The essence of a walking tour of Colombo
Explore old Colombo during a leisurely 3-4 hour guided walk that takes you through the city’s commercial heritage. You have a chance to see how the city grew under the Portuguese, Dutch and English, and how some traditions remain in how people conduct their day-to-day business and unique palette. The main focus of this walk takes you past buildings that date back from 17th to the early 20th century that were erected during the Dutch & British rule. While Colombo is tremendously lucky to still have a few stunning examples of Dutch Architecture to admire, very little of the Portuguese period remains. Since the end of the recent conflict in 2009, tremendous effort has been put revitalizing Colombo’s buildings. It is an opportune time to explore the capital on foot, and discover 300 years of history.
The Dutch ruled the Sri Lankan coast from about 1640, when they defeated the Portuguese, until 1796 when the British took over after Napoleon’s forces controlled the Netherlands. This legacy is found in forts from the Dutch period around the island, churches and graves. But some of the most accessible history is in the older parts Colombo.
The best way of experiencing the thriving old city, known as the Pettah is on foot. The word pettah is a corruption of a Tamil word ‘pettai’ for ‘a town outside a fort’. You will meet your guide and head off on a walking tour of the busy trading centre of Pettah. The walk starts from and includes the Wolvendaal Church completed in 1758, and the Bellfry that called the faithful from the bottom of the hill. The walk continues through the Pettah and stops at the Museum of Dutch involvement located in the 17th century residence of a Dutch Governor on Prince Street, and a visit to the country’s largest wholesale bazaar where you are encouraged to negotiate prior to purchasing anything.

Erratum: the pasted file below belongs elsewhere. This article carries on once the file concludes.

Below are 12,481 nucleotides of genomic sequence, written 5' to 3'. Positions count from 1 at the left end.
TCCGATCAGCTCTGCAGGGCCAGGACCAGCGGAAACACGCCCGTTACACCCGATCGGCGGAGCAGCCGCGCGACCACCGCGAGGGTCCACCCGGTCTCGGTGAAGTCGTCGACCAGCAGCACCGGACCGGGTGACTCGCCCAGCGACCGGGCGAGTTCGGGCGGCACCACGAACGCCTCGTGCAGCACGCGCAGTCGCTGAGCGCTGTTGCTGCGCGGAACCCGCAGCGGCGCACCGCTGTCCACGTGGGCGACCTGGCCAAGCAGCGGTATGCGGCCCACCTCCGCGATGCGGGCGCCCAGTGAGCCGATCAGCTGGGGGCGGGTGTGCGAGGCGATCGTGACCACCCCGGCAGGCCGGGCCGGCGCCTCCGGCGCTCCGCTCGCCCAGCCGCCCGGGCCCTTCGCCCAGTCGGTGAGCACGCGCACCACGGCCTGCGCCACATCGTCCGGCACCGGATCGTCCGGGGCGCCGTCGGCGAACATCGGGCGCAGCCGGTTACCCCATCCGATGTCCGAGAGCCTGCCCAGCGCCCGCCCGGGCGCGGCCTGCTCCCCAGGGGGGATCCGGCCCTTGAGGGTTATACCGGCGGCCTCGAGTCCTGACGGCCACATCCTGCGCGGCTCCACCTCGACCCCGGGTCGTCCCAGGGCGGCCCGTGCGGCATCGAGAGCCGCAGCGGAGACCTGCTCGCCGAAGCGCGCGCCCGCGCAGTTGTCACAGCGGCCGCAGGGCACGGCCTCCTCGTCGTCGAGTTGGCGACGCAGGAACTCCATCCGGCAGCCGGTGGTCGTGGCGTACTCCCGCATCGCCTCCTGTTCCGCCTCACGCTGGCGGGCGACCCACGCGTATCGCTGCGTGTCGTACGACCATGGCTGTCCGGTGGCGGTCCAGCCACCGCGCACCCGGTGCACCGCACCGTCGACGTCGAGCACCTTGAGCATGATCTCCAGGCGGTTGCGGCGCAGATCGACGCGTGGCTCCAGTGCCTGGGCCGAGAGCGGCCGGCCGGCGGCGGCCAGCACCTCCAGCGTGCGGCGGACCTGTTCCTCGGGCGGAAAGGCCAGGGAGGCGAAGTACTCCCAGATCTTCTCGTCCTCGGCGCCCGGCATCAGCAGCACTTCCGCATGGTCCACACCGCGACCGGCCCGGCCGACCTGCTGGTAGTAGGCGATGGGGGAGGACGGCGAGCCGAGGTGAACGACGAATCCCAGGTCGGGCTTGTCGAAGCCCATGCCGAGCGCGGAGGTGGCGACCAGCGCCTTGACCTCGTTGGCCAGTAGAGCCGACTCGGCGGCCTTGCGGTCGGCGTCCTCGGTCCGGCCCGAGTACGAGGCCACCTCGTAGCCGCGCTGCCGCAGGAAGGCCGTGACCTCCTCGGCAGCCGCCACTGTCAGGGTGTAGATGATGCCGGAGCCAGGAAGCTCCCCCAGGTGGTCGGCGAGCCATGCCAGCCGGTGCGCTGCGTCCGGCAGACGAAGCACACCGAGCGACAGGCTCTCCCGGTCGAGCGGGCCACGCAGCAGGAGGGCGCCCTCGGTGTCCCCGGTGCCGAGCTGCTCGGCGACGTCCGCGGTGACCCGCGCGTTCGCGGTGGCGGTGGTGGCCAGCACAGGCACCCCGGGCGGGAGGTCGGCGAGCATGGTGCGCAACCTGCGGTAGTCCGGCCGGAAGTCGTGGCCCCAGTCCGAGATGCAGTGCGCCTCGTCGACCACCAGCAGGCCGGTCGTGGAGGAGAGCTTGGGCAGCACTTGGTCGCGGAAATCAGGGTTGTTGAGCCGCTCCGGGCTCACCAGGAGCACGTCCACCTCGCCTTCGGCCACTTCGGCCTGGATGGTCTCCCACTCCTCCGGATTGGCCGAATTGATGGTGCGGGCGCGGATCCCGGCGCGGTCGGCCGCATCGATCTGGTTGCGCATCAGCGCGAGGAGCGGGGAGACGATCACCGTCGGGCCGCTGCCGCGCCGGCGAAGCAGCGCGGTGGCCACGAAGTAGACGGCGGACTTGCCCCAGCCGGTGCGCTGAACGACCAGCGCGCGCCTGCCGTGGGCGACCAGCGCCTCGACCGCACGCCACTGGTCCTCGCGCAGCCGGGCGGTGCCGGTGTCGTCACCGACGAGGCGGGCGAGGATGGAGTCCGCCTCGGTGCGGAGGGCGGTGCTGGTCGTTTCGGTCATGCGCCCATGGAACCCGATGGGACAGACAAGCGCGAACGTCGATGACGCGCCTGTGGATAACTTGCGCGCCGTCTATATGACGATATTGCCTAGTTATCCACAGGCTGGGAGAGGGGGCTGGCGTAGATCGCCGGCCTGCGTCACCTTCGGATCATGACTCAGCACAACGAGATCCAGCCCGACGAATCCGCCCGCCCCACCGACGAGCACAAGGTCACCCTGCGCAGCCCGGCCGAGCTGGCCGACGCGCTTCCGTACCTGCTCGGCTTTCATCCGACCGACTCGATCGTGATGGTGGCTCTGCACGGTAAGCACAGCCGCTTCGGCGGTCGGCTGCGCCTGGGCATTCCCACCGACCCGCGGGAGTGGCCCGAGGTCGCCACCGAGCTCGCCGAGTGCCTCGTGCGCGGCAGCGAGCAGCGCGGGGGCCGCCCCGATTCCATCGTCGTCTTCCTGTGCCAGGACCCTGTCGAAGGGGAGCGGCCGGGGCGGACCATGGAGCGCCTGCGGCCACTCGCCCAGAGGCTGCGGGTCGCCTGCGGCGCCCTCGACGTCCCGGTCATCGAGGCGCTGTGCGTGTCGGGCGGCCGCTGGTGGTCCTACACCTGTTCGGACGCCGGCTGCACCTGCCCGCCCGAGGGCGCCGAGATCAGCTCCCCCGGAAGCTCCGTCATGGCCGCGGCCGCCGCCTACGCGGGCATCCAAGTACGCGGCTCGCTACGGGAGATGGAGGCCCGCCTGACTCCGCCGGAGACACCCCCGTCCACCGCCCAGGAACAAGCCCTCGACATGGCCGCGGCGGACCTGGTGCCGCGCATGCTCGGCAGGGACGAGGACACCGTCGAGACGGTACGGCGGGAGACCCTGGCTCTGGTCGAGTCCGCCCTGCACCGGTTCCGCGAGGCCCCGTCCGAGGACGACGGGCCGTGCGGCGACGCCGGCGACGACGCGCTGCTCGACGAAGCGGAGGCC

After a short break for a soft drink in a local cafe, you will continue up to York Street past British colonial buildings such as Cargills into the Fort Area. The tour ends with a visit to the recently restored Dutch Hospital (the oldest surviving Dutch building in Colombo, believed to date back to at least 1681), where you can grab a drink or a meal at one of the many excellent restaurants. One VOC (Dutch East India Company) Medical Officer who spent time in Colombo was Paul Hermann who is remembered as one of the founders of Sri Lankan botany, and perhaps more importantly as the Chair of Botany at Leiden from 1679-95 during which time he developed the Botanical Garden into Europe’s finest. This is a gentle and relaxed walk through a bustling and vibrant city punctuated with little known facets of Dutch history.